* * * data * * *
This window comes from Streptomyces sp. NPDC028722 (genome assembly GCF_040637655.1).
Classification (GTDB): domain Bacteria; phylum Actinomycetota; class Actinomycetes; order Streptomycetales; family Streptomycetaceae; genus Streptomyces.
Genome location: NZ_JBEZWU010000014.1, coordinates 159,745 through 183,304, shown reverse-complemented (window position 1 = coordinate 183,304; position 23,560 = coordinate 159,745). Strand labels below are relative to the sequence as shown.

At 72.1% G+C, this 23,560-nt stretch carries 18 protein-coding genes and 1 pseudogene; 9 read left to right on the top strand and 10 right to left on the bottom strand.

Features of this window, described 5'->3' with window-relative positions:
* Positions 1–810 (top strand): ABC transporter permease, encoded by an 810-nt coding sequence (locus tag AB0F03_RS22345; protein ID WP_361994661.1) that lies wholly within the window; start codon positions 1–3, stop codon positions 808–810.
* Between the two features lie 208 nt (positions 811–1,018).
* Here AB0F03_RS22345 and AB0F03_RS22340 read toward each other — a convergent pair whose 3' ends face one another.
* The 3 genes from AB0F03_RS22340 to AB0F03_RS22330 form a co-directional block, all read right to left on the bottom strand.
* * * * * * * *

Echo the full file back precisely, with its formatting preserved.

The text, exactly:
This window comes from Streptomyces sp. NPDC028722 (genome assembly GCF_040637655.1).
Classification (GTDB): domain Bacteria; phylum Actinomycetota; class Actinomycetes; order Streptomycetales; family Streptomycetaceae; genus Streptomyces.
Genome location: NZ_JBEZWU010000014.1, coordinates 159,745 through 183,304, shown reverse-complemented (window position 1 = coordinate 183,304; position 23,560 = coordinate 159,745). Strand labels below are relative to the sequence as shown.

At 72.1% G+C, this 23,560-nt stretch carries 18 protein-coding genes and 1 pseudogene; 9 read left to right on the top strand and 10 right to left on the bottom strand.

Features of this window, described 5'->3' with window-relative positions:
* Positions 1–810 (top strand): ABC transporter permease, encoded by an 810-nt coding sequence (locus tag AB0F03_RS22345; protein ID WP_361994661.1) that lies wholly within the window; start codon positions 1–3, stop codon positions 808–810.
* Between the two features lie 208 nt (positions 811–1,018).
* Here AB0F03_RS22345 and AB0F03_RS22340 read toward each other — a convergent pair whose 3' ends face one another.
* The 3 genes from AB0F03_RS22340 to AB0F03_RS22330 form a co-directional block, all read right to left on the bottom strand.